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Cablegate: Ambassador's Trip Highlights the Delicate Balance Between

VZCZCXYZ0006
RR RUEHWEB

DE RUEHBO #3160/01 2751744
ZNR UUUUU ZZH
R 021743Z OCT 09
FM AMEMBASSY BOGOTA
TO RUEHC/SECSTATE WASHDC 0212
INFO RUEHBR/AMEMBASSY BRASILIA 0059
RUEHBU/AMEMBASSY BUENOS AIRES 0012
RUEHCV/AMEMBASSY CARACAS 0058
RUEHLP/AMEMBASSY LA PAZ OCT LIMA 0065
RUEHQT/AMEMBASSY QUITO
RUEHSG/AMEMBASSY SANTIAGO
RUEHZP/AMEMBASSY PANAMA 0062

UNCLAS BOGOTA 003160

SIPDIS

E.O. 12958: N/A
TAGS: EAID MARR PHUM PTER SNAR AORC MOPS
SUBJECT: AMBASSADOR'S TRIP HIGHLIGHTS THE DELICATE BALANCE BETWEEN
SECURITY AND COMMUNITY IDENTITY

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SUMMARY

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1. (U) The Ambassador participated in a September 16 ceremony to
transfer ownership of five counterdrug radar installations to the
Colombian Air Force (COLAF). The ceremony was held at the Tres
Esquinas Air Force Base, in a remote area near the Colombia-Ecuador
border. The transfer ceremony included the newly appointed
Minister of Defense (MOD) and other high-ranking members of the GOC
military, with representatives from U.S. MILGP and DAO. The
Ambassador also met with representatives of an indigenous group at
risk of extinction, the Korebaje, and discussed the pressures and
challenges they face as a result of the Colombian conflict. END
SUMMARY.

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INDIGENOUS GROUP WORKS TO BALANCE SECURITY AND IDENTITY

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2. (SBU) The Ambassador met with representatives of the Korebaje
indigenous group, Alvaro Piranga and Loreto Orlando Figueroa, to
discuss the importance of preserving the Korebaje's language,
traditions, and cultural patrimony. The tribe has been under
significant pressure from Colombia's illegally armed groups to
engage in drug production and transport and to surrender
traditional lands to large private-sector entities. The group is
working with USAID, the International Organization for Migration
(IOM), local governments, and Colombian NGOs, to protect the
Korebaje people, their culture, and the fragile natural resources
of the area in which they live from the violence that the
Revolutionary Armed Forces of Colombia (FARC) and other illegal
groups perpetuate in their communities. The key elements of
support that the Korebaje need are education, traditional medical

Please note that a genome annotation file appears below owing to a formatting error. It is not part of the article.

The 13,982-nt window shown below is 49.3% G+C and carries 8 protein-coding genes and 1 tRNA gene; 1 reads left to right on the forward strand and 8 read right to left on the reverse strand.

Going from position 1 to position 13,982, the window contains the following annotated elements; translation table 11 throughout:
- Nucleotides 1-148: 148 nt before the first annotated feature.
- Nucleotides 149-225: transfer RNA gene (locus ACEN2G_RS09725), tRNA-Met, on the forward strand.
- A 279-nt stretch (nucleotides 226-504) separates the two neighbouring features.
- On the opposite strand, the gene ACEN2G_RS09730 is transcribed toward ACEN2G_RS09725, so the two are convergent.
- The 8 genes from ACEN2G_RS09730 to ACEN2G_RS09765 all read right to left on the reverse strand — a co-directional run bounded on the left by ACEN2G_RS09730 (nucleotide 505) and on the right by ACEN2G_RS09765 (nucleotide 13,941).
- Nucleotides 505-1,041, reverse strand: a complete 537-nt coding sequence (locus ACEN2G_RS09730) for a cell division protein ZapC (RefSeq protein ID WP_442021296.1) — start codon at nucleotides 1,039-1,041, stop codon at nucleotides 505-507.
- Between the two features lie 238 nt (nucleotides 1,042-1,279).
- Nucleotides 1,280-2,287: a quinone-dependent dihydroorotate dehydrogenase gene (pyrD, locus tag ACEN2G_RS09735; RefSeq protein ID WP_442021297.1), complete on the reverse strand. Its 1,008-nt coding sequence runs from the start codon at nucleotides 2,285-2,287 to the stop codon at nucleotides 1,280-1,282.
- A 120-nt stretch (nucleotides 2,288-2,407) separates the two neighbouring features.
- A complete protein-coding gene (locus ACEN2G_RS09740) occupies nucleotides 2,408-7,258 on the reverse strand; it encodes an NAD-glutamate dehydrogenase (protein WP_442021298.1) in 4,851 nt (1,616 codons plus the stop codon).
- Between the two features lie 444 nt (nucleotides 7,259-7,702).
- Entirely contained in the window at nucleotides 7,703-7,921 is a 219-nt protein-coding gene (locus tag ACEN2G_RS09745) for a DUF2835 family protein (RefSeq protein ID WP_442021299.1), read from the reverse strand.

practices, economic development, and strengthening their community
while protecting their autonomy from outside influences. They
emphasized the importance of cultural education for their youth and
requested assistance with preserving their tradition of orally
passing down their way of life from one generation to the next.

3. (SBU) When asked by the Ambassador about the impact of the
Colombian conflict on their culture, the Korebaje representatives
resoundingly replied that their biggest adversary is the FARC and
not GOC military forces. Piranga and Figueroa stressed they are
trying to secure a balance between their security and their
cultural identity. They emphasized that they are not the enemies
of the Colombian National Police (CNP) nor are they involved in the
armed conflict. Figueroa did, however, recount an incident where a
Korebaje boat was seized by the Colombian military while en route
to another community. The boat was seized under allegations that
they were transporting illegal arms. Figueroa asked the Ambassador
to assure the Tres Esquinas Base Commander that they were not
involved in any illegal activities. The Ambassador thereafter did
advise the Base Commander of the statements made by the Korebaje
leaders. The Korebaje are currently preparing for a nationwide
indigenous group conference to denounce the FARC and the impact the
armed conflict has on their lives and traditions.

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TRANSFER CEREMONY HIGHLIGHTS TWENTY YEARS OF COLLABORATION

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4. (SBU) The Ambassador participated in the ownership transfer
ceremony of five U.S. TPS-70 counterdrug radars to the COLAF. The
radar systems are located in San Andres Islands, Riohacha, San Jose
del Guaviare, Marandua and Tres Esquinas. The ceremony marked
nearly 20 years of a collaborative program between the Colombian
and U.S. Air Forces. Defense Minister Gabriel Silva Luj????n and
General Jorge Ballesteros Rodr????guez, Commander of the COLAF, also


participated in the ceremony and subsequent tour. The MOD
emphasized the responsibility the GOC has to protect its people and
country, and how the radar installation was an important part of
this goal. The U.S. Air Force Counterdrug Mission intends to
support these radars through the Fiscal Year Defense Plan (FYDP)
with counterdrug funding, logistical support, and technical
assistance.
BROWNFIELD

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